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From Columbus: Committee recommends four bishop consents

By Melodie Woerman

The Venerable Dena Harrison was elected the Diocese of Texas' second bishop suffragan.  

The Rev. Steven Todd Ousley was elected as its bishop coadjutor to the the Diocese of Eastern Michigan.  

The Rev. David Mitchell Reed, 49, rector, St. Alban's Church, Harlingen, was elected bishop suffragan by the Diocese of West Texas.  

The Very Rev. Canon William H. Love, 48, rector, St. Mary's, Lake Luzerne, New York, was elected bishop coadjutor by the Diocese of Albany.  

[Episcopal News Service]  The Joint Legislative Committee on Consecration of Bishops, during hearings on June 13, recommended that General Convention consent to the consecration of four bishops-elect. The four are the Rev. Very William Love to be bishop coadjutor of the Diocese of Albany (New York), the Rev. David Reed to be bishop suffragan of the Diocese of West Texas, the Ven. Dena Harrison to be bishop suffragan of the Diocese of Texas and the Rev. Todd Ousley to be bishop coadjutor of the Diocese of Eastern Michigan.

The House of Deputies will be asked to give its consent, followed by the House of Bishops.

Love, 48, was elected March 25 on the fourth ballot from a field of 11 nominees.  A native of Texas, he has spent his entire ordained ministry in the Diocese of Albany and most recently has served as rector of St. Mary's Episcopal Church, Lake Luzerne, New York.  He and his wife Karen, a colonel in the Air National Guard, have two teenage children.  Eventually, Love will succeed Bishop Daniel Herzog.

Representatives from the Diocese of Albany praised Love's abilities in comments to the committee. The Rev. Carola von Wrangel, a priest in the diocese and a deputy, described Love as "a pastor, a reconciler, a healer and a leader."  The Rev. Ellen Neufeld, another Albany deputy, said Love "has been a source of healing and bringing people together" in the diocese.

Reed, 49, was also elected March 25, on the third ballot.  He is a native of Brownsville, in the Diocese of West Texas, and has served in that diocese since his ordination to the priesthood in 1984.  He was rector of St. Alban's Episcopal Church, Harlingen, Texas, at the time of his election.  He and his wife Patti have two teenage children.  As suffragan bishop he will serve with the Rt. Rev. Gary Lillibridge.

Reed was lauded by those who spoke on his behalf; he later remarked feeling as if he was at his own wake.  The Rev. Nancy Coon, deputy from West Texas, said Reed "is a man of deep faith, humility, faithfulness and prayer, with a listening hearty and an inquiring mind, one who loves the church and Jesus Christ more than anything in the world."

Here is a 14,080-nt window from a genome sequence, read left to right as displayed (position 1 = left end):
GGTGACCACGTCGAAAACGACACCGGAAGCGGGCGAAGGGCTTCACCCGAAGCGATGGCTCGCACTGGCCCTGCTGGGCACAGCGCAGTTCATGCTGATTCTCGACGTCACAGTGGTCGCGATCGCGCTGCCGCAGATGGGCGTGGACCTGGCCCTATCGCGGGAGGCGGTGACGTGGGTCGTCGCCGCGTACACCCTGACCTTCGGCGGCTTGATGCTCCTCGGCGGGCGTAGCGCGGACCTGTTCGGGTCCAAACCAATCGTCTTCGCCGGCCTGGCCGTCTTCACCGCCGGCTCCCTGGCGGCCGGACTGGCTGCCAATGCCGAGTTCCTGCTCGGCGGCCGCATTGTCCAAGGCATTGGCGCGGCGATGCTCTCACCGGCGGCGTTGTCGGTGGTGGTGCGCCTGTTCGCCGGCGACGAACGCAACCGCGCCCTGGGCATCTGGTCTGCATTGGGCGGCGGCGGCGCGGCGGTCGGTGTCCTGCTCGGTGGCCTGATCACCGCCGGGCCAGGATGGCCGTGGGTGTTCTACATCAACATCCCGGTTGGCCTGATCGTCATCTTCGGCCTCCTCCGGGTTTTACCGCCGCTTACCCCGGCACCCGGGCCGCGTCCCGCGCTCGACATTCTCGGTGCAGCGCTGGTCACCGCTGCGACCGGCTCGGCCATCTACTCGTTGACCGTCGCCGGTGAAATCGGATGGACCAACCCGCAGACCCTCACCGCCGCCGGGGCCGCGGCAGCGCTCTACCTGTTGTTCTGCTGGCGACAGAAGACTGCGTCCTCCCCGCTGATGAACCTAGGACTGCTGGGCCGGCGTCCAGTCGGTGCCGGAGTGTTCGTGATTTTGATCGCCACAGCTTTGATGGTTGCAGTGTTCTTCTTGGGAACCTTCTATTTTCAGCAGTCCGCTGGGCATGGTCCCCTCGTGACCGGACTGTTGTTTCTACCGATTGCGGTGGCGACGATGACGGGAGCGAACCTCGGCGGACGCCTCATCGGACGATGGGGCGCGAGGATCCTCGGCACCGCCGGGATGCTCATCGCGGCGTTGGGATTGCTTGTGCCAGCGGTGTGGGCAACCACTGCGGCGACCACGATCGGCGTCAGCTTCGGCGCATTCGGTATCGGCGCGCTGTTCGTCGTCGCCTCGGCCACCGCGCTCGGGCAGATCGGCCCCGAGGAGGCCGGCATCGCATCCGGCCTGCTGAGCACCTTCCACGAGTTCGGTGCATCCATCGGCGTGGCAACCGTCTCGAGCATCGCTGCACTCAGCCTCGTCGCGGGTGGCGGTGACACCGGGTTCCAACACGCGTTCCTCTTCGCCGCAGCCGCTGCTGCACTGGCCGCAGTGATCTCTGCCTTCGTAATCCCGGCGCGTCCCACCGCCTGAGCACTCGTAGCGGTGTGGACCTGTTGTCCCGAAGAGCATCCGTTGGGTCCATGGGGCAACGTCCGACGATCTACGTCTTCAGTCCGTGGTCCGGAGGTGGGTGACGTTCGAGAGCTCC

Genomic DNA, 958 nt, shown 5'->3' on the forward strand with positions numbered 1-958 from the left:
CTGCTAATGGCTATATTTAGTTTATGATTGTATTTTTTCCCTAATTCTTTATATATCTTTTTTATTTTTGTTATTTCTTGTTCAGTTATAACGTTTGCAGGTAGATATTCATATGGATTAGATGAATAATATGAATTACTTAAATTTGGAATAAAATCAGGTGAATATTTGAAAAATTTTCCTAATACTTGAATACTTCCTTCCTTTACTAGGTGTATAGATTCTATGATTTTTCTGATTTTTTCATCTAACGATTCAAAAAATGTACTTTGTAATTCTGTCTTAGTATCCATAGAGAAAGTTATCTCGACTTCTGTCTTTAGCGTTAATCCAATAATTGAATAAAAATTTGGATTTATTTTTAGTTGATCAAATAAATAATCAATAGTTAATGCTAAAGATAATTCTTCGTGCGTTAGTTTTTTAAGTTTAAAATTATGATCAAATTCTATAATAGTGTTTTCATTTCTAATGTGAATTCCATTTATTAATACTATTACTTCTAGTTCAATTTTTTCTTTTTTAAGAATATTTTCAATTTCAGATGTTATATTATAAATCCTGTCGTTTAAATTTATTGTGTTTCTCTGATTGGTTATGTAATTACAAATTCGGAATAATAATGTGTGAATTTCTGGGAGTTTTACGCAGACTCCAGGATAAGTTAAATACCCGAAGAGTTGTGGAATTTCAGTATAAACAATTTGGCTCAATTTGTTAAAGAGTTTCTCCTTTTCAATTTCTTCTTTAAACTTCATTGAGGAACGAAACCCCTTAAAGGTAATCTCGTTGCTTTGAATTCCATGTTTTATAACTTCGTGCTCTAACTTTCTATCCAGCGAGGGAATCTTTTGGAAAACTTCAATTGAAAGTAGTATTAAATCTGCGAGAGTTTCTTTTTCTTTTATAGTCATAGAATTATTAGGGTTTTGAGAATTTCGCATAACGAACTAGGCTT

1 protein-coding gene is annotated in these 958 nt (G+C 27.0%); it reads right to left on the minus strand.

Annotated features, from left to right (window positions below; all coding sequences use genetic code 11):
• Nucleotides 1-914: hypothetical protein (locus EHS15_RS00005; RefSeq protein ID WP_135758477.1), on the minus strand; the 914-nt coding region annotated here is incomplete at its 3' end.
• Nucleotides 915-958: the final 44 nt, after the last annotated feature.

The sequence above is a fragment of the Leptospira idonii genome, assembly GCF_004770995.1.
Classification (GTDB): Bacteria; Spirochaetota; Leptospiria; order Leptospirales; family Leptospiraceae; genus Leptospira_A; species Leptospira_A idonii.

Harrison, 59, was elected on the third ballot in voting April 29.  She grew up in the Diocese of Texas and has spent her entire ordained ministry there.  She has been archdeacon of the diocese for the past three years; before that as canon to the ordinary and a parish priest in three congregations.  She and her husband Larry have two children and four grandchildren, with another grandchild on the way.  Assuming she receives the required consent from General Convention, Harrison will become the thirteenth woman bishop in the Episcopal Church and will serve the western region of the Diocese of Texas from offices in Austin.

Bishop Don Wimberly, diocesan bishop of Texas, praised Harrison's election as the first woman bishop in Province VII saying, "She was elected because she is extremely qualified.  She will be a great voice for the House of Bishops."  He said she has "listening ears and a warm heart."  After the committee reported that deputies and bishops had voted to recommend her for consent, Texans in the visitors' gallery serenaded Harrison with "The Eyes of Texas are Upon You."

Ousley, 44, was elected on the fifth ballot during an election May 6.  He is missioner for congregational development and clergy deployment for the Diocese of Eastern Michigan.  He is a native Texan and served in the Diocese of Texas as a parish priest until he assumed his post in Eastern Michigan.  He and his wife Ann have three sons.  Ousley will succeed Bishop Edwin M. Leidel, Jr., the first bishop of the diocese, who retires at the end of the year.

Leidel told the committee that Ousley was gifted in stewardship training, a skill the new diocese – formed in 1995 – would need.  He said the bishop-elect is also "known for being a teacher and a coach," primarily in vocational discernment.  Carol Moggo, a deputy from the Diocese of Eastern Michigan, said, "I have known [Ousley] since he came to the diocese.  He is a genuine human being who cares, is nurturing and is a wonderful facilitator."